By Stefan J. Bos, Chief International Correspondent BosNewsLife

BUDAPEST/MOSCOW (BosNewsLife)– Russia has stripped several Christian institutions of their right to offer higher education, several sources confirmed.

This month, the Theological Institute run by the Evangelical-Lutheran Church of Ingria lost its higher education license, said religious rights watchdog Forum18.

Another Lutheran college in Russia is launching a court case against a similar action, Christians said. The colleges of the Baptist Union and Pentecostal Union have reportedly also lost their licenses, while other Christian institutions have been banned from accepting new students.

The closures began when Russian inspectors claimed the schools did not abide by federal educational standards, something they are not legally required to do, Forum18 explained.

However, academic leaders argue that the structure of their programs is “completely different” from others under the licensing requirements. Under Russian law, religious, educational institutions are permitted to follow the federal policies if they wish, but they are not obliged to do so.


To get around the latest restrictions and keep their schools open, some educational institutions have opted to offer lower-level education.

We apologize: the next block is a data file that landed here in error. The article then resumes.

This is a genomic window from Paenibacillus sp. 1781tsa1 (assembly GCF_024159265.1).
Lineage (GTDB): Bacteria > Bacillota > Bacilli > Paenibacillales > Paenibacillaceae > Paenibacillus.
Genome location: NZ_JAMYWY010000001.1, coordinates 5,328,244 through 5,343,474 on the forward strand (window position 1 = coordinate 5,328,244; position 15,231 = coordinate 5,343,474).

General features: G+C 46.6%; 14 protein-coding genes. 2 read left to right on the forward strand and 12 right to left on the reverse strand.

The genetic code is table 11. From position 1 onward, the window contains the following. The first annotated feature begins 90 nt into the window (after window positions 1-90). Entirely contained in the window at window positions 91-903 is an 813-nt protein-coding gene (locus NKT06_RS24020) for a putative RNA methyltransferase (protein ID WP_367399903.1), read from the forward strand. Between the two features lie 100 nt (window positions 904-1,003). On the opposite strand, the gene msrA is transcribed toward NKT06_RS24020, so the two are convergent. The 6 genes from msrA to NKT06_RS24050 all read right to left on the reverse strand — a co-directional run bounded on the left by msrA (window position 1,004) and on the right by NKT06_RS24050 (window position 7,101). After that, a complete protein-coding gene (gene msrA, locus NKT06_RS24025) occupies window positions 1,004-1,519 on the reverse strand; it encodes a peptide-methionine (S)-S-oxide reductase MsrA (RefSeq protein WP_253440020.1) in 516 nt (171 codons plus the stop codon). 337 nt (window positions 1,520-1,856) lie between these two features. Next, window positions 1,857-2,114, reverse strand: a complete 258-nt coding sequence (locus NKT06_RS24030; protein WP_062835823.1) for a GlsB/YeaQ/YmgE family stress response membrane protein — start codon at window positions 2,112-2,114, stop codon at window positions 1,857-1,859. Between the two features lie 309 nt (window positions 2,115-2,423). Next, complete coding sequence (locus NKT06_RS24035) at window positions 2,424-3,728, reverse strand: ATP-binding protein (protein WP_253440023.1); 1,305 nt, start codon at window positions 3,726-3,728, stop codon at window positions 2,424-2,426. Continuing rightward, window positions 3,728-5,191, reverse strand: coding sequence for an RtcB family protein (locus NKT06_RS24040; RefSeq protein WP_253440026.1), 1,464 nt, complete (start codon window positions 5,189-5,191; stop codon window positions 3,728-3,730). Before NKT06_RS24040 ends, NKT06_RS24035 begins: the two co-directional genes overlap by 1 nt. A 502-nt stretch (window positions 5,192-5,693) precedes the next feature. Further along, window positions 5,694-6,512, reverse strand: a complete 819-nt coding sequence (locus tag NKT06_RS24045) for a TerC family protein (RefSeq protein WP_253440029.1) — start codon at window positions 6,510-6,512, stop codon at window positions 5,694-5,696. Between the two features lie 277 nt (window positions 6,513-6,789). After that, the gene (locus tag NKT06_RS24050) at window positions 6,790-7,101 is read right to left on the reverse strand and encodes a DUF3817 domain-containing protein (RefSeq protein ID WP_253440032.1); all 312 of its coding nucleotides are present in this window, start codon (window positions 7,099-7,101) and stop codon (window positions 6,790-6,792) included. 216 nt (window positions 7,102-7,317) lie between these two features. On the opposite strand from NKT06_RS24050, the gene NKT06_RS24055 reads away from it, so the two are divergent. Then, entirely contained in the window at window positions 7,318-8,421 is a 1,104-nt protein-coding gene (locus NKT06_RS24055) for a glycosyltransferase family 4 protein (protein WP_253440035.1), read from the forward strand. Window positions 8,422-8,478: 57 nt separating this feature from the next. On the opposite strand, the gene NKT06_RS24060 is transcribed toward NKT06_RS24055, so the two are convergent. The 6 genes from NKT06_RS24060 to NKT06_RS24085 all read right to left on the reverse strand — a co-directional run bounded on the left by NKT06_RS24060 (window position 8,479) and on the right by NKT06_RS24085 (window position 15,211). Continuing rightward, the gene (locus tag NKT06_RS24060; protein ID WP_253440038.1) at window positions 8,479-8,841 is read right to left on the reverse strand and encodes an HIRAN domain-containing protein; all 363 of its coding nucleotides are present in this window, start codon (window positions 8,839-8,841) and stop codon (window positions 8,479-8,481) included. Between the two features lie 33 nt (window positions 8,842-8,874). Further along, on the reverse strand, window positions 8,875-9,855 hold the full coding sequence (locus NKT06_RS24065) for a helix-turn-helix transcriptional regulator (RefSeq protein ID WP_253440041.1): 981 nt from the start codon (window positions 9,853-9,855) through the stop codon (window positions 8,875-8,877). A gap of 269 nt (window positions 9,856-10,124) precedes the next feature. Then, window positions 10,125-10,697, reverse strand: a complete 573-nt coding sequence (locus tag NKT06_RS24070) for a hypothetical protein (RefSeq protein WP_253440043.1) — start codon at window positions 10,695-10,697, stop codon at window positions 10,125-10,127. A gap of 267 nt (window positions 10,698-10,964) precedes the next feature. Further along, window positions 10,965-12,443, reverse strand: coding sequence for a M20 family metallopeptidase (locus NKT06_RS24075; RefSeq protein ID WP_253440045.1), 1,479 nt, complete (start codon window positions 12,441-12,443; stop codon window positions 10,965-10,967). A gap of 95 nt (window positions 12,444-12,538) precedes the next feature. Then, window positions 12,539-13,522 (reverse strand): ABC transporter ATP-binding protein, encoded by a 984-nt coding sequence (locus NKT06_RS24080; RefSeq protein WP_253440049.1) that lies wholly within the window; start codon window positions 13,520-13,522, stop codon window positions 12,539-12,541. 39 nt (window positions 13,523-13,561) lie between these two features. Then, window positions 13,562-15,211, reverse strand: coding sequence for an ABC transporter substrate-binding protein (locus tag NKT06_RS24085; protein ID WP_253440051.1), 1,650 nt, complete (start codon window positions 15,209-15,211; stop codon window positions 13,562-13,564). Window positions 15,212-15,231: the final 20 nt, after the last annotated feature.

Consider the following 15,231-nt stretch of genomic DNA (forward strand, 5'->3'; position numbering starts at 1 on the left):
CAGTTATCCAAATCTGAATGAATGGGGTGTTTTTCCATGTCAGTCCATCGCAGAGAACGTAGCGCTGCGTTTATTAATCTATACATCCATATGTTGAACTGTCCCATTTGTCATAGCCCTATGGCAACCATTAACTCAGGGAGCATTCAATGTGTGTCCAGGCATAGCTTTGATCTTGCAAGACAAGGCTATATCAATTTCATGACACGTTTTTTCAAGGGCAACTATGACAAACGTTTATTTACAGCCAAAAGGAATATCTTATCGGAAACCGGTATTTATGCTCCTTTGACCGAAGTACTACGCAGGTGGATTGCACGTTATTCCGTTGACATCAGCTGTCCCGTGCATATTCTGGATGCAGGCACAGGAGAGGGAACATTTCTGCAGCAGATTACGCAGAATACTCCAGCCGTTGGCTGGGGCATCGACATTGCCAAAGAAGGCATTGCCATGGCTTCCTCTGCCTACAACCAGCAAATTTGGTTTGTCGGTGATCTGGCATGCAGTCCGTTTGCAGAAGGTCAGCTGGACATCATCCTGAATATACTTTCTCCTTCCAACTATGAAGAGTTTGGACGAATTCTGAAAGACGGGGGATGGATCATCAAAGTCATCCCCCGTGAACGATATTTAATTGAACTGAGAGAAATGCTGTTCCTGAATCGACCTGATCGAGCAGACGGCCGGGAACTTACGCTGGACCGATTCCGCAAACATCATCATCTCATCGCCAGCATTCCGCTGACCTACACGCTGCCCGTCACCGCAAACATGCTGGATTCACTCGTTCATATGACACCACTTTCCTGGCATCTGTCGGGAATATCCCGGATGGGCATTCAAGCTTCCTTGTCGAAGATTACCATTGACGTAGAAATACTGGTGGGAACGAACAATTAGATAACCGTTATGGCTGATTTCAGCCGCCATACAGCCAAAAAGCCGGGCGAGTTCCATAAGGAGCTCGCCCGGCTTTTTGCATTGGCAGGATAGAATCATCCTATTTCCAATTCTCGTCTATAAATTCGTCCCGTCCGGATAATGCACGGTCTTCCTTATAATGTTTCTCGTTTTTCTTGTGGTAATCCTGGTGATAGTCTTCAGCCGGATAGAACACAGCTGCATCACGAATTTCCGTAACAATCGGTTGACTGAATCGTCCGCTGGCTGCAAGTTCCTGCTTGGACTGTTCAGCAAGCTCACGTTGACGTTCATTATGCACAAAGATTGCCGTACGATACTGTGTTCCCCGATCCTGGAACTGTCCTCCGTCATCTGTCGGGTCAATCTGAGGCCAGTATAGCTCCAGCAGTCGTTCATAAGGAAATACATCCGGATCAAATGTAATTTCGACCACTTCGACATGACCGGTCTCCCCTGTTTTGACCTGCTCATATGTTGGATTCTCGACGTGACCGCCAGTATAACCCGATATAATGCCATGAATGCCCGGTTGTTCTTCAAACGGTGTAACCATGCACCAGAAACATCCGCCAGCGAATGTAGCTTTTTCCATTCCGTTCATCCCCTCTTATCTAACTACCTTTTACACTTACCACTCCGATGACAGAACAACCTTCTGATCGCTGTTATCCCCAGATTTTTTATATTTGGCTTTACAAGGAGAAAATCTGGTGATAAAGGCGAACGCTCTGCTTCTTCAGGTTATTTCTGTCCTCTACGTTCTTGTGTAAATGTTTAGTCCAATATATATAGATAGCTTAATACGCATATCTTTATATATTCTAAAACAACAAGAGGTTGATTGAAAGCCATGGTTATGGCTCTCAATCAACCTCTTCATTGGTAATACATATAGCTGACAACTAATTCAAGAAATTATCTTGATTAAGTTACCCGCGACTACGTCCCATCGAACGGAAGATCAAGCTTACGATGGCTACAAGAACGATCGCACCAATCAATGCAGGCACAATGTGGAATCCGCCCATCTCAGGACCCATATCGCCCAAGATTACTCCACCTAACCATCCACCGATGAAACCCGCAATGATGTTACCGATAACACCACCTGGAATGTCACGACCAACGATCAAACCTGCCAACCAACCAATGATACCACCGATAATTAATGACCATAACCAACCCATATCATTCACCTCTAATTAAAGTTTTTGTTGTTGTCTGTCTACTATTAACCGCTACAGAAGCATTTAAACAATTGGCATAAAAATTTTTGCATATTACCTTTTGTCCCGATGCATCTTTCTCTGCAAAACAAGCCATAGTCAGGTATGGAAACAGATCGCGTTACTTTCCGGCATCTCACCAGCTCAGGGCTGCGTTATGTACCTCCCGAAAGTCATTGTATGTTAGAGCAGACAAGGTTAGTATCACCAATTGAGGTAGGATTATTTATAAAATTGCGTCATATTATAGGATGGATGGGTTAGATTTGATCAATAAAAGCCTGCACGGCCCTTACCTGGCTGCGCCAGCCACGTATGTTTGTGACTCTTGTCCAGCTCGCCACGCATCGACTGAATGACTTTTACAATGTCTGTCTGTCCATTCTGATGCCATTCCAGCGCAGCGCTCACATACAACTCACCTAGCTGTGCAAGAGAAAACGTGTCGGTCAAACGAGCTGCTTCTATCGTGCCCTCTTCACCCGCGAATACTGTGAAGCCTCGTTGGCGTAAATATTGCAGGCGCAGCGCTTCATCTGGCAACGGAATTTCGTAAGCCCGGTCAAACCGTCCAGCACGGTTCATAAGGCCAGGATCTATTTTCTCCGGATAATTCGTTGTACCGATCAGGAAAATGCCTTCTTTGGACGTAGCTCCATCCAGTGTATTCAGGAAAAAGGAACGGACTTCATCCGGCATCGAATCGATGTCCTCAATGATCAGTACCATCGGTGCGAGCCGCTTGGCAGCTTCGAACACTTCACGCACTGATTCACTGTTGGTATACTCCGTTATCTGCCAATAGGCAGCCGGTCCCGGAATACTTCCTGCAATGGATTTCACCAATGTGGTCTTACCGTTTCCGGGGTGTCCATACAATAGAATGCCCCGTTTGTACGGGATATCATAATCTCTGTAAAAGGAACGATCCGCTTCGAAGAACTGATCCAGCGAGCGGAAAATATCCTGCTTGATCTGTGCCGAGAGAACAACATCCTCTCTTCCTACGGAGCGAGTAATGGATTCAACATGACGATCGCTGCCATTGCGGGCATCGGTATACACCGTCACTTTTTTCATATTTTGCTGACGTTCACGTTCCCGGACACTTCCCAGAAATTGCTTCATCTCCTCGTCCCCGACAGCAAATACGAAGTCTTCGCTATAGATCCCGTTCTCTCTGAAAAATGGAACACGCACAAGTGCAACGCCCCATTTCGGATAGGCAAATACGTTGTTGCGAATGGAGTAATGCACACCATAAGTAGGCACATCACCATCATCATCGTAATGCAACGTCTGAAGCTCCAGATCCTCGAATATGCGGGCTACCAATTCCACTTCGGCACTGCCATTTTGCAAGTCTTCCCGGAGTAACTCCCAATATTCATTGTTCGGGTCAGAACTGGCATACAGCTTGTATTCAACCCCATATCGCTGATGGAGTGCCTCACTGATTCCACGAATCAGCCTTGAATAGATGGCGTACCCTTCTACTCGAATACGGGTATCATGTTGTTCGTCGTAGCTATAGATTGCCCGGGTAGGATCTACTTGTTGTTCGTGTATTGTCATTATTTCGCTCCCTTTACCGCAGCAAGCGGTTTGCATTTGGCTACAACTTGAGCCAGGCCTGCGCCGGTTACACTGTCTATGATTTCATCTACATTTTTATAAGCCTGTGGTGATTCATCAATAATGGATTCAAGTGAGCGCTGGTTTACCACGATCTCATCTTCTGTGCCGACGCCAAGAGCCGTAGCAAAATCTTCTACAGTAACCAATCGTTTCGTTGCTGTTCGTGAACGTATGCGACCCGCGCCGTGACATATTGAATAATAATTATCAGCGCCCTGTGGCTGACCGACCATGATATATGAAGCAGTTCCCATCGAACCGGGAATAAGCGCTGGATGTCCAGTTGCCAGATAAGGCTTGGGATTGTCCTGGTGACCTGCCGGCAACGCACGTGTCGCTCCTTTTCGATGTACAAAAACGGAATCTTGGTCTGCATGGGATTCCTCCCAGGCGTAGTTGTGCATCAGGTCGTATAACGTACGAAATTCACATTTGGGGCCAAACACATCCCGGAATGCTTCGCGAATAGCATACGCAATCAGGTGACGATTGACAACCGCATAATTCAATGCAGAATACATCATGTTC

Yet, difficulties remain about clergy education involving foreigners or Russians educated abroad, experts said. Russia has passed legislation forcing anyone seeking to join a religious organization to be educated in Russia.

Those who have received foreign education must undergo further training in a Russian school. However, with Christian colleges losing their licenses as institutes of higher learning, they will not be able to provide the necessary education.

Russian authorities did not comment on the controversy. It comes while long-time Russian President Vladimir Putin appears to extend his power base over various institutions in the country where he faces growing public discontent.

Putin has a close relationship with the more traditional Russian Orthodox Church, which also cooperated with the Communist regime till the collapse of the Soviet Union in 1991.


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